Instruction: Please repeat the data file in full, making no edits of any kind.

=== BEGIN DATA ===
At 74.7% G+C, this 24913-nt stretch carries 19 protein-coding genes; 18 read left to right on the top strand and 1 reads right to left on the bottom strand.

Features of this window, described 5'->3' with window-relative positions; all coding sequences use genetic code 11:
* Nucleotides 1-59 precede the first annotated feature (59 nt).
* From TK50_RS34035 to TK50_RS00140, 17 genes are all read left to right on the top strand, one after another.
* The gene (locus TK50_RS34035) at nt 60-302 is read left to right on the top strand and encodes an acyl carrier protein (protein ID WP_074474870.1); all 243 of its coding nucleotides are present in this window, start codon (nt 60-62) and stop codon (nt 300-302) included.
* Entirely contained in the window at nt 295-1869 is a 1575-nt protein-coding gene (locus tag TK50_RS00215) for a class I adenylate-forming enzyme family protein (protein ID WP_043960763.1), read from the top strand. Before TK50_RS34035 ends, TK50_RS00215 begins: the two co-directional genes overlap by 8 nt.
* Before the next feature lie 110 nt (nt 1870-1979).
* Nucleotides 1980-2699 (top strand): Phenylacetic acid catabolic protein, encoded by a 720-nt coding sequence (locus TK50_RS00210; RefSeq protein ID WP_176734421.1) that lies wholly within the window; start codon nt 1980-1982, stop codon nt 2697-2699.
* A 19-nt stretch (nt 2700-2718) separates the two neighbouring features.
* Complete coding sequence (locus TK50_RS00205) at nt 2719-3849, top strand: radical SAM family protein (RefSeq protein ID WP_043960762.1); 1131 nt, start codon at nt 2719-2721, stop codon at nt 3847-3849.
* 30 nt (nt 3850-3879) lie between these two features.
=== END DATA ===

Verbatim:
At 74.7% G+C, this 24913-nt stretch carries 19 protein-coding genes; 18 read left to right on the top strand and 1 reads right to left on the bottom strand.

Features of this window, described 5'->3' with window-relative positions; all coding sequences use genetic code 11:
* Nucleotides 1-59 precede the first annotated feature (59 nt).
* From TK50_RS34035 to TK50_RS00140, 17 genes are all read left to right on the top strand, one after another.
* The gene (locus TK50_RS34035) at nt 60-302 is read left to right on the top strand and encodes an acyl carrier protein (protein ID WP_074474870.1); all 243 of its coding nucleotides are present in this window, start codon (nt 60-62) and stop codon (nt 300-302) included.
* Entirely contained in the window at nt 295-1869 is a 1575-nt protein-coding gene (locus tag TK50_RS00215) for a class I adenylate-forming enzyme family protein (protein ID WP_043960763.1), read from the top strand. Before TK50_RS34035 ends, TK50_RS00215 begins: the two co-directional genes overlap by 8 nt.
* Before the next feature lie 110 nt (nt 1870-1979).
* Nucleotides 1980-2699 (top strand): Phenylacetic acid catabolic protein, encoded by a 720-nt coding sequence (locus TK50_RS00210; RefSeq protein ID WP_176734421.1) that lies wholly within the window; start codon nt 1980-1982, stop codon nt 2697-2699.
* A 19-nt stretch (nt 2700-2718) separates the two neighbouring features.
* Complete coding sequence (locus TK50_RS00205) at nt 2719-3849, top strand: radical SAM family protein (RefSeq protein ID WP_043960762.1); 1131 nt, start codon at nt 2719-2721, stop codon at nt 3847-3849.
* 30 nt (nt 3850-3879) lie between these two features.